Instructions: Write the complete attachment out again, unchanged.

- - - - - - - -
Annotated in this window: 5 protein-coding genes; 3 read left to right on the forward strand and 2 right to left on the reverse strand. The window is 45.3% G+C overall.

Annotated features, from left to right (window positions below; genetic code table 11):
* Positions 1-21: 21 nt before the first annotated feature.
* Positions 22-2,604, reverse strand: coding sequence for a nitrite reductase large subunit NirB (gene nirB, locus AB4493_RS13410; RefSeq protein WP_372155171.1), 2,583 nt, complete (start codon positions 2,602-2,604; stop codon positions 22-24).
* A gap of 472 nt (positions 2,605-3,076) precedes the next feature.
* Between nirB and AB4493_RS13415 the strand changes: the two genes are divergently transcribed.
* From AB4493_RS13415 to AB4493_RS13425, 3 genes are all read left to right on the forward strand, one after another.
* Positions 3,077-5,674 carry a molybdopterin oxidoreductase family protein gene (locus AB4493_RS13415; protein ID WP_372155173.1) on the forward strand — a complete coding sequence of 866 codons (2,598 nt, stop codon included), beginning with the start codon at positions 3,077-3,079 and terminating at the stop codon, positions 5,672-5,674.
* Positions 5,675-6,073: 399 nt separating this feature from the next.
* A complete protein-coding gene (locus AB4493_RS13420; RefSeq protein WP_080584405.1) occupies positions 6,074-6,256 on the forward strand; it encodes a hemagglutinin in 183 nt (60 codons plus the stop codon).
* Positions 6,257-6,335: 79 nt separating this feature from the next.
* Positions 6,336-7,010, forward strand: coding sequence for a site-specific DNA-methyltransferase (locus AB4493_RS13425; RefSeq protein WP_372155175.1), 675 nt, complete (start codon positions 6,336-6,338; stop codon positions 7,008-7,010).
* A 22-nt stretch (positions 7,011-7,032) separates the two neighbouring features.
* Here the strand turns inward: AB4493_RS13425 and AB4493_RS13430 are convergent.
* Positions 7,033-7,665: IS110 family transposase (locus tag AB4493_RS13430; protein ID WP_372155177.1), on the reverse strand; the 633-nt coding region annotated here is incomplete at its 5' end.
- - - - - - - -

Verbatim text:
Annotated in this window: 5 protein-coding genes; 3 read left to right on the forward strand and 2 right to left on the reverse strand. The window is 45.3% G+C overall.

Annotated features, from left to right (window positions below; genetic code table 11):
* Positions 1-21: 21 nt before the first annotated feature.
* Positions 22-2,604, reverse strand: coding sequence for a nitrite reductase large subunit NirB (gene nirB, locus AB4493_RS13410; RefSeq protein WP_372155171.1), 2,583 nt, complete (start codon positions 2,602-2,604; stop codon positions 22-24).
* A gap of 472 nt (positions 2,605-3,076) precedes the next feature.
* Between nirB and AB4493_RS13415 the strand changes: the two genes are divergently transcribed.
* From AB4493_RS13415 to AB4493_RS13425, 3 genes are all read left to right on the forward strand, one after another.
* Positions 3,077-5,674 carry a molybdopterin oxidoreductase family protein gene (locus AB4493_RS13415; protein ID WP_372155173.1) on the forward strand — a complete coding sequence of 866 codons (2,598 nt, stop codon included), beginning with the start codon at positions 3,077-3,079 and terminating at the stop codon, positions 5,672-5,674.
* Positions 5,675-6,073: 399 nt separating this feature from the next.
* A complete protein-coding gene (locus AB4493_RS13420; RefSeq protein WP_080584405.1) occupies positions 6,074-6,256 on the forward strand; it encodes a hemagglutinin in 183 nt (60 codons plus the stop codon).
* Positions 6,257-6,335: 79 nt separating this feature from the next.
* Positions 6,336-7,010, forward strand: coding sequence for a site-specific DNA-methyltransferase (locus AB4493_RS13425; RefSeq protein WP_372155175.1), 675 nt, complete (start codon positions 6,336-6,338; stop codon positions 7,008-7,010).
* A 22-nt stretch (positions 7,011-7,032) separates the two neighbouring features.
* Here the strand turns inward: AB4493_RS13425 and AB4493_RS13430 are convergent.
* Positions 7,033-7,665: IS110 family transposase (locus tag AB4493_RS13430; protein ID WP_372155177.1), on the reverse strand; the 633-nt coding region annotated here is incomplete at its 5' end.